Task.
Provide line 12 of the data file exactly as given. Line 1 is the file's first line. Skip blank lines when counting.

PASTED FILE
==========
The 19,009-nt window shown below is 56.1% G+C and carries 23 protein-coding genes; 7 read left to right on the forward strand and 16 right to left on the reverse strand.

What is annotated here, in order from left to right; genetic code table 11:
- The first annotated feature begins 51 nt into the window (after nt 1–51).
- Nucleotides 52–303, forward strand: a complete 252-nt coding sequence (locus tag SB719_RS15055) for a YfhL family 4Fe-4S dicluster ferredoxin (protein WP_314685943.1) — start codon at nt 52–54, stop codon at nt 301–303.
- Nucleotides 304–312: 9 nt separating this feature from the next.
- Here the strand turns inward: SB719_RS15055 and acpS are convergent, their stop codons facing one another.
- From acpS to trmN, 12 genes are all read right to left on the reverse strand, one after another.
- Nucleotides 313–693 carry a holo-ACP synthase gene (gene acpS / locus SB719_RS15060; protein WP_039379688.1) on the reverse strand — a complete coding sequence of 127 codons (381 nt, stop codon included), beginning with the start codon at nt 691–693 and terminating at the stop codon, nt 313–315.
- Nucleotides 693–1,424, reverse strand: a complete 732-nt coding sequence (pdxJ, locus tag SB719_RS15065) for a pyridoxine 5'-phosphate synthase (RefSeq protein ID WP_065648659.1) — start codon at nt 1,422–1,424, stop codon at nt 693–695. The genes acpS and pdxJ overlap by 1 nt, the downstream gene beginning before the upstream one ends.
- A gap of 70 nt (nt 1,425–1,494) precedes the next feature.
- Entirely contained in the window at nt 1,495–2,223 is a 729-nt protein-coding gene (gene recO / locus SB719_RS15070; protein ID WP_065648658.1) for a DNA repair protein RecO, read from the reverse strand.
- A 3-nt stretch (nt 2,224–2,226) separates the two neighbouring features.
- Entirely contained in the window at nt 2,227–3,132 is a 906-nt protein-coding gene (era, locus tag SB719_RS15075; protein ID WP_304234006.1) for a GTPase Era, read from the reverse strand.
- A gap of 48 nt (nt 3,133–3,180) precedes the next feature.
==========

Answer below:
- A 3-nt stretch (nt 2,224–2,226) separates the two neighbouring features.